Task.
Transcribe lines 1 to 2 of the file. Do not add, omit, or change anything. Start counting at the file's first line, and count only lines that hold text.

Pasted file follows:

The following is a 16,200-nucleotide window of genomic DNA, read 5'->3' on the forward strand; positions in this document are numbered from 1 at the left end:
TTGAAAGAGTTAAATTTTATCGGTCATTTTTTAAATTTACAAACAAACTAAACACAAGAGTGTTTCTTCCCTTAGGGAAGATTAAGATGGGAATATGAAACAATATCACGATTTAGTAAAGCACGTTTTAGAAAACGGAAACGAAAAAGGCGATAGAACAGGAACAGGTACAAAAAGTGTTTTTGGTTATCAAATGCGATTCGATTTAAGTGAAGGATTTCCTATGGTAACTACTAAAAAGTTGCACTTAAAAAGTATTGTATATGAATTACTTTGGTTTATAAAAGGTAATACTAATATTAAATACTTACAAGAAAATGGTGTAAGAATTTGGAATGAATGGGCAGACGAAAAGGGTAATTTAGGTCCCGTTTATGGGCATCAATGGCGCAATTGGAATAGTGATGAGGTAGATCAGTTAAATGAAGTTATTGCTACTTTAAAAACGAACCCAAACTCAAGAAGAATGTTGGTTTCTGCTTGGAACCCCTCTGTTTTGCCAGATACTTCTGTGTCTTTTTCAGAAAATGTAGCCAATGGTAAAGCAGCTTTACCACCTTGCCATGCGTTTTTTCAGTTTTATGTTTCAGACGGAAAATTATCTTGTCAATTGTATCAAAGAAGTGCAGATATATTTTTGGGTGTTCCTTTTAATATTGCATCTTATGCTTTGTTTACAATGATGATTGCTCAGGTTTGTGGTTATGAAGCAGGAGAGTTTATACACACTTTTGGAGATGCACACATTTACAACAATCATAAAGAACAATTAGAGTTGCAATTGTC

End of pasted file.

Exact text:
The following is a 16,200-nucleotide window of genomic DNA, read 5'->3' on the forward strand; positions in this document are numbered from 1 at the left end:
TTGAAAGAGTTAAATTTTATCGGTCATTTTTTAAATTTACAAACAAACTAAACACAAGAGTGTTTCTTCCCTTAGGGAAGATTAAGATGGGAATATGAAACAATATCACGATTTAGTAAAGCACGTTTTAGAAAACGGAAACGAAAAAGGCGATAGAACAGGAACAGGTACAAAAAGTGTTTTTGGTTATCAAATGCGATTCGATTTAAGTGAAGGATTTCCTATGGTAACTACTAAAAAGTTGCACTTAAAAAGTATTGTATATGAATTACTTTGGTTTATAAAAGGTAATACTAATATTAAATACTTACAAGAAAATGGTGTAAGAATTTGGAATGAATGGGCAGACGAAAAGGGTAATTTAGGTCCCGTTTATGGGCATCAATGGCGCAATTGGAATAGTGATGAGGTAGATCAGTTAAATGAAGTTATTGCTACTTTAAAAACGAACCCAAACTCAAGAAGAATGTTGGTTTCTGCTTGGAACCCCTCTGTTTTGCCAGATACTTCTGTGTCTTTTTCAGAAAATGTAGCCAATGGTAAAGCAGCTTTACCACCTTGCCATGCGTTTTTTCAGTTTTATGTTTCAGACGGAAAATTATCTTGTCAATTGTATCAAAGAAGTGCAGATATATTTTTGGGTGTTCCTTTTAATATTGCATCTTATGCTTTGTTTACAATGATGATTGCTCAGGTTTGTGGTTATGAAGCAGGAGAGTTTATACACACTTTTGGAGATGCACACATTTACAACAATCATAAAGAACAATTAGAGTTGCAATTGTC